“Doers and Thinkers”
That’s the start of my elevator speech these days when someone asks me what my plans are for the School of Humanities and Social Sciences. I want our students to have two sets of skills when they graduate: the skills of a thinker and the skills of a doer.
Thinker skills are the ones gained in all of our majors—a broad and a deep knowledge of the specific content of one’s major. Add to this the critical thinking that allows our students to take in and evaluate new knowledge and the communication skills that enable them to express that knowledge clearly and persuasively. Thinker skills and the liberal arts go hand in hand.
There are plenty of good jobs out there for graduates with these thinker skills. In 2016, Burning Glass Technologies estimated that there were almost a million entry-level jobs for graduates with degrees in the liberal arts. And if the graduate had added coursework in an area such as business, computer programming, social media, data analysis, or graphic design—and others that build doer skills—there were an additional 900,000 jobs open for consideration.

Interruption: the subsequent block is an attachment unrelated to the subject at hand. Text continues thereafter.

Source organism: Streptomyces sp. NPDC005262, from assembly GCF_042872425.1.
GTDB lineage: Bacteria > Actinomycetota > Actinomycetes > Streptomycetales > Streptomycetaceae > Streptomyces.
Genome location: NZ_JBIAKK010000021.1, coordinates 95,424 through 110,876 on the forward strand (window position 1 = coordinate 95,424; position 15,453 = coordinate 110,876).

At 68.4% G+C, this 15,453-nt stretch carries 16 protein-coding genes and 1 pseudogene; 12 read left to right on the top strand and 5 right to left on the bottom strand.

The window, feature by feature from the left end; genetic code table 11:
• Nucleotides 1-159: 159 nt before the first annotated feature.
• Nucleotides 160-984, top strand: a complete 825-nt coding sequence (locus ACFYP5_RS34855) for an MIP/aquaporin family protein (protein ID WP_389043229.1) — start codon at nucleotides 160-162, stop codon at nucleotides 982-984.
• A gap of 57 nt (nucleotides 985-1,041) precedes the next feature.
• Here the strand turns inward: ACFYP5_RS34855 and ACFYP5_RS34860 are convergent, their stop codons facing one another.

Taken together, thinker skills and doer skills create a win-win situation: Those in the humanities and social sciences benefit from more jobs and higher salaries; employers benefit from the perspectives brought to business decisions by our disciplines.
Our students have an abundance of options to add applied skills. Two of the newest are a media production minor that gives hands-on experience in capturing sound and motion and a digital humanities minor that builds computer skills, including programming. In the coming year, my goal is to create an environment in which more and more of our students are encouraged to grow their options for career success by becoming both thinkers and doers.
—Eric Corty, Ph.D.